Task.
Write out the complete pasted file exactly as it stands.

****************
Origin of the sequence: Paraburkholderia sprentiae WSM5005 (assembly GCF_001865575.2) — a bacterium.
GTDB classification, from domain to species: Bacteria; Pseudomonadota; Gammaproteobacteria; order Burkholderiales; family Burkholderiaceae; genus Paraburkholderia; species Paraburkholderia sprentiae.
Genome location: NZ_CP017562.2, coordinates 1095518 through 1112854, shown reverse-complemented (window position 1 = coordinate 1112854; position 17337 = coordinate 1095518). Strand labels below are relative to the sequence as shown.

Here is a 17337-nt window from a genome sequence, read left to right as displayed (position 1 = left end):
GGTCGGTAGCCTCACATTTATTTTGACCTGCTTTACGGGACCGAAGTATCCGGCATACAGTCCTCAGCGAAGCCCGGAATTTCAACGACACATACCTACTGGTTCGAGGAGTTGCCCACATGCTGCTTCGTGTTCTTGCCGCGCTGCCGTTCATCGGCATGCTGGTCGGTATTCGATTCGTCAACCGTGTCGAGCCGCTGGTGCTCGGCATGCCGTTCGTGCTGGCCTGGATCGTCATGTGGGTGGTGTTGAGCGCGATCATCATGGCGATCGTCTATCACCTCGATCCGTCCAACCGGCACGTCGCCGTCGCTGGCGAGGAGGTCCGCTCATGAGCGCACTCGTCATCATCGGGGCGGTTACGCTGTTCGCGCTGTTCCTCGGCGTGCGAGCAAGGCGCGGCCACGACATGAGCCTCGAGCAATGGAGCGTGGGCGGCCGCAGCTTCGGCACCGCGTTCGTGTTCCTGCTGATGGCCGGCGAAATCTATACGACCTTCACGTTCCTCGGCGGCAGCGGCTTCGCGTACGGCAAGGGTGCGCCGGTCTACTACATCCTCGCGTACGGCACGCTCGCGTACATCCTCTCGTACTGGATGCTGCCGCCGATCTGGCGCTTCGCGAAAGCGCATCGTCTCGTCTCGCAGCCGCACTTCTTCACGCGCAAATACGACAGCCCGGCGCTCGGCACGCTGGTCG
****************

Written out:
Origin of the sequence: Paraburkholderia sprentiae WSM5005 (assembly GCF_001865575.2) — a bacterium.
GTDB classification, from domain to species: Bacteria; Pseudomonadota; Gammaproteobacteria; order Burkholderiales; family Burkholderiaceae; genus Paraburkholderia; species Paraburkholderia sprentiae.
Genome location: NZ_CP017562.2, coordinates 1095518 through 1112854, shown reverse-complemented (window position 1 = coordinate 1112854; position 17337 = coordinate 1095518). Strand labels below are relative to the sequence as shown.

Here is a 17337-nt window from a genome sequence, read left to right as displayed (position 1 = left end):
GGTCGGTAGCCTCACATTTATTTTGACCTGCTTTACGGGACCGAAGTATCCGGCATACAGTCCTCAGCGAAGCCCGGAATTTCAACGACACATACCTACTGGTTCGAGGAGTTGCCCACATGCTGCTTCGTGTTCTTGCCGCGCTGCCGTTCATCGGCATGCTGGTCGGTATTCGATTCGTCAACCGTGTCGAGCCGCTGGTGCTCGGCATGCCGTTCGTGCTGGCCTGGATCGTCATGTGGGTGGTGTTGAGCGCGATCATCATGGCGATCGTCTATCACCTCGATCCGTCCAACCGGCACGTCGCCGTCGCTGGCGAGGAGGTCCGCTCATGAGCGCACTCGTCATCATCGGGGCGGTTACGCTGTTCGCGCTGTTCCTCGGCGTGCGAGCAAGGCGCGGCCACGACATGAGCCTCGAGCAATGGAGCGTGGGCGGCCGCAGCTTCGGCACCGCGTTCGTGTTCCTGCTGATGGCCGGCGAAATCTATACGACCTTCACGTTCCTCGGCGGCAGCGGCTTCGCGTACGGCAAGGGTGCGCCGGTCTACTACATCCTCGCGTACGGCACGCTCGCGTACATCCTCTCGTACTGGATGCTGCCGCCGATCTGGCGCTTCGCGAAAGCGCATCGTCTCGTCTCGCAGCCGCACTTCTTCACGCGCAAATACGACAGCCCGGCGCTCGGCACGCTGGTCG